Post # 1
So I just read the thread about fears not being able to conceive, and it got me thinking about my own experience. Now this isn’t to scare anyone, just sharing my own experience and wondering if anyone else could relate. I have only told 2 of my friends this (and my husband+mothers), and I guess I am looking to share this/vent, etc. since I feel like I have been harboring it inside. Kind of long…
A year ago I had a heterotopic pregnancy. One was in my uterus, the other in my tube (ectopic). Well I ended up losing both (the tubal was a given and the one in my uterus was a “natural miscarriage”). I didn’t even know I had a double pregnancy until I had to go to the e.r. for an emergency operation b/c my tube had ruptured (for several days…and miraculously formed a blood clot about 3″ around..I assume this is what saved me). We were of course thankful that I was alive, but on the other hand, very saddened to hear that I would probably never be able to conceive naturally (was told the morning after surgery, still in hospital bed). She said the tube I had left, the fimbriae was severely scarred and is probably not even functioning properly. I was encouraged to remove the other tube, but I am refusing at this point (holding onto hope…for a miracle?). I still think about it often, and tear up every time. I think…what if those twins were my only chance of having children? Will I be able to have children even with ivf? We have talked about adopting and will love as our own, but still heartbreaking as we are still a young couple (both 25). Anyway, just venting b/c today I am saddened by it again 🙁
My husband has been super supportive, and i thank God that I have him…
Post # 3
I’m so sorry you had to go through this. Is there a good chance you might be able to conceive with IVF? I know a lot of people that it helped. I personally have been told that I might have trouble conceiving naturally due to hormonal issues but would respond to fertility treatments, and I do have this fear sometimes too. I hope it works out for you.
Post # 4
I am so sorry! I can’t imagine what you are going through. IVF still sounds like a great option for you though. Hopefully it will be easier than you think and things will go well.
Why are they encouraging you to have the second tube removed?
Post # 5
You should probably go see another doctor if you have concerns. At the age of 18 I was told I could never have kids. I was devastated. About 6 months later… I found out I had concieved a child, but wouldn’t be able to hold the child. I made it full term. My chances now of having a child are slim to none.
Maybe a second opinion will be more reasurring. Sorry for your loss and hope everything works out for you. P.S. I wouldnt remove the other tube, those tubes are your only chances at concieving and IF there is a possiblity, then I say keep it in place.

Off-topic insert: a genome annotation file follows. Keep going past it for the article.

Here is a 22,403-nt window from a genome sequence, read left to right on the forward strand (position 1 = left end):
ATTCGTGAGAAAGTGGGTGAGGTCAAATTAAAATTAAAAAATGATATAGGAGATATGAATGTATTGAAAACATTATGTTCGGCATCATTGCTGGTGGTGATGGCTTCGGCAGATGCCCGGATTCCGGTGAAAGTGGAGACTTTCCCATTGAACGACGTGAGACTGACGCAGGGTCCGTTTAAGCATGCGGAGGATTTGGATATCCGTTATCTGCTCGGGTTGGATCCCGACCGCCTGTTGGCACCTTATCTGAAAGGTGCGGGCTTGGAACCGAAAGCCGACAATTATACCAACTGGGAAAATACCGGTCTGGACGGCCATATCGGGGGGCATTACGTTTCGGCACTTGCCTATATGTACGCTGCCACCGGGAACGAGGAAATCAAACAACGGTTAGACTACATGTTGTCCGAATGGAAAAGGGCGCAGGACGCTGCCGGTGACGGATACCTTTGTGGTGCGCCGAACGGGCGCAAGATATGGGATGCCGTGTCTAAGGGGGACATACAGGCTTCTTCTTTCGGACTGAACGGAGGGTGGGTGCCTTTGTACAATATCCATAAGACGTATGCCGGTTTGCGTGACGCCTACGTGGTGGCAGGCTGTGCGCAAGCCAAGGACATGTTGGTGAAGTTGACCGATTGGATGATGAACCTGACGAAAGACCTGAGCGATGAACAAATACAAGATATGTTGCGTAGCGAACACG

Post # 6
I was diagnosed with PCOS about 3 years ago and was also told i would have a hard time conceiving because my body doesn’t release eggs normally.
Post # 7
@DIY Rae: I think you confused this post with the other one…she already saw a doctor and already has a diagnosis.
For the OP, thank you for sharing your story! It takes courage to commit something like that to paper, and to share it online takes a lot. THANK YOU. I hope that even with the odds against you that you are still able to get your miracle if you so desire.
Post # 8
chugnplug: First welcome to the bee hun and then I’m so sorry to hear about this situation but I’m so glad that you are ok physically. Emotionally your probably not so ok but I just came thru to give you so words of encouragement.
My cousin had and ectopic pregnancy and they had to remove one of her tubes. She now has a 2 year old little boy. While it may have taken her a little while longer to concieve, she still did naturally. So there is hope hun.
Best of luck!
Post # 9
Oh i’m sorry to hear this. But if your tube is damaged, hold out hope because there are good chances with newer implantation techniques. They can “bypass” your tubes. Find a doctor whose willing to work with you as much as you want to.
Even if you can’t conceive naturally, you can still have a family. My advice to everyone is to go see a reproductive endocrinologist or fertility specialist. Seeing one opened my eyes to all the techniques available (some as research!!!) and really calmed my fears and helped me realize there are more options than I initially thought.
Post # 10
There are so many options these days (and more by the day) that I would just take things as they come and see what happens and not try to get too focused on the outcome (easy to say, right?). We too were told that conceiving naturally was an unlikely possibility to us, but things turned out very differently.
My medical problem is different than yours, so things are probably not going to happen for you just like they did for me, but however it happens it will happen (since you are open to adoption).
I’m wishing you the best and am hopeful for a great outcome for you (whether that means IVF, adoption, or something else).